When Disney bought Fox’s entertainment assets in the spring of 2019, it valued the 21 Fox Sports-branded regional sports networks at more than $20 billion. A few months later, those same RSNs were valued around $14 billion when Disney sold them to Sinclair: $10.6 billion for the group and another $3.5 billion for YES Network.
The value of Sinclair’s RSNs, which rebranded to Bally Sports networks last week, has fallen even further, with profits caught between shrinking distribution and rising rights fees, reports The New York Business Journal.
Given a media environment that has seen the RSNs lose half their value in just two years, it’s worth asking whether the RSN business — historically one of the most profitable parts in all of media — is still a good one.
“We’ve seen a decline in subs,” said Steve Rosenberg, Sinclair’s president of local sports. “I believe that the health of delivering these games to consumers is going to be greater as we go forward. … It’s just getting to the consumer that’s not getting it now because, let’s face it, there’s a lot of consumers who would like to see these games that are outside of the [cable] bundle.”
The challenges for Sinclair’s local sports channels are twofold: distribution and programming.
But Sinclair was not able to come to terms last week with any of those distributors, and no deals appear to be on the horizon. In fact, distributors have become more emboldened in these disputes, evidenced by Dish Network dropping several NBC Sports RSNs and MASN just days before the MLB season began last week.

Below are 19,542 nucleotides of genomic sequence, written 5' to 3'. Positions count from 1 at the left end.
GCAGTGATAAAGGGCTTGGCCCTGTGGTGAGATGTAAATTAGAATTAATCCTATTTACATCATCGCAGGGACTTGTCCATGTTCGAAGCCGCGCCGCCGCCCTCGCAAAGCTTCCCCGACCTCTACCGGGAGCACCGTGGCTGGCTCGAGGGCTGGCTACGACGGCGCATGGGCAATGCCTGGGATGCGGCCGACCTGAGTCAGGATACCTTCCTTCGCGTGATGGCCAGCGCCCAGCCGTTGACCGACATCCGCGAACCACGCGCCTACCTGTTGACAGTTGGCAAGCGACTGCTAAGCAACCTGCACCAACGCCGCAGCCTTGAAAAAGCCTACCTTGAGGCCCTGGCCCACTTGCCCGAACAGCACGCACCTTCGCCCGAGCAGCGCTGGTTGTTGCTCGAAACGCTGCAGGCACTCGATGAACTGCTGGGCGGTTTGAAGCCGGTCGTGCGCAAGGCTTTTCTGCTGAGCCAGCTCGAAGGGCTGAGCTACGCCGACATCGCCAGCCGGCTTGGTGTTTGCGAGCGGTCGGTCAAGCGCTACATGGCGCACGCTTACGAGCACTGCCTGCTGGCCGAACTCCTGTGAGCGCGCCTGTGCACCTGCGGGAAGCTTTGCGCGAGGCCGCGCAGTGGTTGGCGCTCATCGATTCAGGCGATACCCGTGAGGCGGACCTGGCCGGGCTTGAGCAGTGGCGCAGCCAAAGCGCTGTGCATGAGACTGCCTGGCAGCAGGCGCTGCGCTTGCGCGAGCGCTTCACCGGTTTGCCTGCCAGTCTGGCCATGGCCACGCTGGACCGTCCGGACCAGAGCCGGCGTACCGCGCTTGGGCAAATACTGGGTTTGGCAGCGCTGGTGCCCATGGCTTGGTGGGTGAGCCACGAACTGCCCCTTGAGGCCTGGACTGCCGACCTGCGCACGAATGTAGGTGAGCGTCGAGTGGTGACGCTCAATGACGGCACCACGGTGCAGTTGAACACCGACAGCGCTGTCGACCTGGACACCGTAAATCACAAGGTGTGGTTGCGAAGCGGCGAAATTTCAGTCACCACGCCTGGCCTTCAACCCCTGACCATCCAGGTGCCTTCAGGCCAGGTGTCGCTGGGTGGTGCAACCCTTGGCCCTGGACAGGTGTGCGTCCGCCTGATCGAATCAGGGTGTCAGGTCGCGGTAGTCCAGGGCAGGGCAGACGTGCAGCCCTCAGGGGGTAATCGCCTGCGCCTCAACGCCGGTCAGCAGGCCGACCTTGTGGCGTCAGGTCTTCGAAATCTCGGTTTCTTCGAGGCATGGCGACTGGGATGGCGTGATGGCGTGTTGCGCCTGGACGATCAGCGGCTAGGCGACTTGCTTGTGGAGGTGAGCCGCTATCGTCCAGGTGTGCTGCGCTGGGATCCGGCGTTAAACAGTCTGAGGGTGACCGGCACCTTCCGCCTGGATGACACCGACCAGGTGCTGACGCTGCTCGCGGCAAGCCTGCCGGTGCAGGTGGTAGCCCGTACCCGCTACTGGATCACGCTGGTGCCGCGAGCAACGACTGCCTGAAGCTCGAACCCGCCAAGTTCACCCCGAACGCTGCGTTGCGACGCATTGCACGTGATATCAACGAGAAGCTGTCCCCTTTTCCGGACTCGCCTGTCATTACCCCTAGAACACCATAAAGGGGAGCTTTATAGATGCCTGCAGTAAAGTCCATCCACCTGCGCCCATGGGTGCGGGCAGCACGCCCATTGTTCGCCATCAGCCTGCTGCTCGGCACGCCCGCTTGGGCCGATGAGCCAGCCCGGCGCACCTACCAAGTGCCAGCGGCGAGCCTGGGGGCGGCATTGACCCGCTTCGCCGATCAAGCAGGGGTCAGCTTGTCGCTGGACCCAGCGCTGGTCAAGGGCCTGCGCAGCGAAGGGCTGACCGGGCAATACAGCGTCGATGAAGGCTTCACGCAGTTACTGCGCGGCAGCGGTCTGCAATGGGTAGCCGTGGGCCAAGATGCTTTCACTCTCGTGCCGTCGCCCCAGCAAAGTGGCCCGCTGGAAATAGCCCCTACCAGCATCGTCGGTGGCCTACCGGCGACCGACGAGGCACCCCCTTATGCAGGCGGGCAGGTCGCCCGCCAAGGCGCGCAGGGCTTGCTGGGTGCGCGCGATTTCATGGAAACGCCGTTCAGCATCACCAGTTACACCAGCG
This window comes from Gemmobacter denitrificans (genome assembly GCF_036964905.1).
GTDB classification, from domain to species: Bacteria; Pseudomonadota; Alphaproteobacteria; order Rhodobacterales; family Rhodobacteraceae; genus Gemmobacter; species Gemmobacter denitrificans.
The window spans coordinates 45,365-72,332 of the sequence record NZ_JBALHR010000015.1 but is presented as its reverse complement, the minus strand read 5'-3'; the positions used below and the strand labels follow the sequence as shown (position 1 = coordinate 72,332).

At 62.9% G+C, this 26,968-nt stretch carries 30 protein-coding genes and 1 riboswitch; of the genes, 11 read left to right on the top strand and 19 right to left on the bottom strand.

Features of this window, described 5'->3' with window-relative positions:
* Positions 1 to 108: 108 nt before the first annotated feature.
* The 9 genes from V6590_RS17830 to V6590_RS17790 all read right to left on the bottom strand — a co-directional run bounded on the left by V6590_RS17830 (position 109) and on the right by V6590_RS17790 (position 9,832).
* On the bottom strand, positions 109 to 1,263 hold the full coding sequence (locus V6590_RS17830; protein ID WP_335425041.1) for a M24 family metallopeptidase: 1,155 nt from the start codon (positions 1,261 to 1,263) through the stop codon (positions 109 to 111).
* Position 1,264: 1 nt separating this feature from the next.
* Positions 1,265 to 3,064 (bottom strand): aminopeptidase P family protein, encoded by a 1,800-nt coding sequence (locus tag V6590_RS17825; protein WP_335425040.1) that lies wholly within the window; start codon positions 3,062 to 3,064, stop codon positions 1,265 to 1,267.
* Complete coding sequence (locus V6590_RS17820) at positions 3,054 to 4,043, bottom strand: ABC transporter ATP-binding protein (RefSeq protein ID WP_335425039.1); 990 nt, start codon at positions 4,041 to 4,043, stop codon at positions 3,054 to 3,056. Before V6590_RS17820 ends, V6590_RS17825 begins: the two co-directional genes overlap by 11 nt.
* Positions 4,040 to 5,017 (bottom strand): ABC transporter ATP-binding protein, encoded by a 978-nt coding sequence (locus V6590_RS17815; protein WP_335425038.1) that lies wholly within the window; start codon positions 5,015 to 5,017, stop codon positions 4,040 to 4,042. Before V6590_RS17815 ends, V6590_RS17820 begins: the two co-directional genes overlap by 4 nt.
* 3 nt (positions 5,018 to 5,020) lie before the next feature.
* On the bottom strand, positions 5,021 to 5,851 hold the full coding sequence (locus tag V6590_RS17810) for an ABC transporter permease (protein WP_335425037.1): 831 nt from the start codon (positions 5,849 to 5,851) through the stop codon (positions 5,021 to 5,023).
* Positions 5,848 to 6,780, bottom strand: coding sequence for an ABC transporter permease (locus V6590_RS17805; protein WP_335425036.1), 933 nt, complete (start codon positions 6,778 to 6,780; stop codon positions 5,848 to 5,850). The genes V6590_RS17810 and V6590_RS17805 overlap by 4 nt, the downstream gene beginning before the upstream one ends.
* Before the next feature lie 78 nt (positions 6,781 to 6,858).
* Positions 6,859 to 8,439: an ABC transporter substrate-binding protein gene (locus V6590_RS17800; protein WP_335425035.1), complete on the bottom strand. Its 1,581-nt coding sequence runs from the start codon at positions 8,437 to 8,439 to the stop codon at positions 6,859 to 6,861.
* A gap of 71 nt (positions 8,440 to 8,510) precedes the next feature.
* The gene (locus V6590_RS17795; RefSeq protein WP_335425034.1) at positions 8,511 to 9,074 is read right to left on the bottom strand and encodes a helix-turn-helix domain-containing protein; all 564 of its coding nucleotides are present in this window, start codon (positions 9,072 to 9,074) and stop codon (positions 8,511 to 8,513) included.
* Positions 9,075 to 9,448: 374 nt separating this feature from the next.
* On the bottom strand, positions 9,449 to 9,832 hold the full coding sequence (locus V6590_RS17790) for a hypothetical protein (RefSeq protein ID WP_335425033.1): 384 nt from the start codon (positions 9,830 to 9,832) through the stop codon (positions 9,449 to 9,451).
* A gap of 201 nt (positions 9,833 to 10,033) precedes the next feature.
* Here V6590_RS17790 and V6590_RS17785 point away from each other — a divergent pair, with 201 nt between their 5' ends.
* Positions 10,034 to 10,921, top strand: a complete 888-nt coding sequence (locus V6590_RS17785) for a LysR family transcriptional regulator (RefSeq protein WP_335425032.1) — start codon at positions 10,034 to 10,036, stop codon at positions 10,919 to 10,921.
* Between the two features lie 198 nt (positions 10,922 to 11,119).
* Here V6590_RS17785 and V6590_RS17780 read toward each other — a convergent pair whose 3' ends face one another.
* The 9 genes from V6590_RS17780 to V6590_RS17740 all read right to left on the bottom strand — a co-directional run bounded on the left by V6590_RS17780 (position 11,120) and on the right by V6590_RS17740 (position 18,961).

Then there are the rights fees, which show no sign of slowing down. Just before Opening Day, Sinclair signed a deal with the Miami Marlins, worth around $50 million per year over seven years, sources said. Weeks before that, it cut a deal with the Milwaukee Brewers worth around $34 million per year over four years. Both of those deals included equity, sources said.
With 19 RSNs, rights deals expire somewhere every year. The group of rights that are up next year include those for the Los Angeles Clippers, which is certain to be a tough negotiation. The Clippers signed a six-year deal with Fox Sports Net in 2016 worth around $50 million per year. The agreement, which came after Clippers owner Steve Ballmer threatened to launch his own platform, allowed the team to exploit some digital rights. Six years on, Ballmer will be more likely to act on those direct-to-consumer aspirations.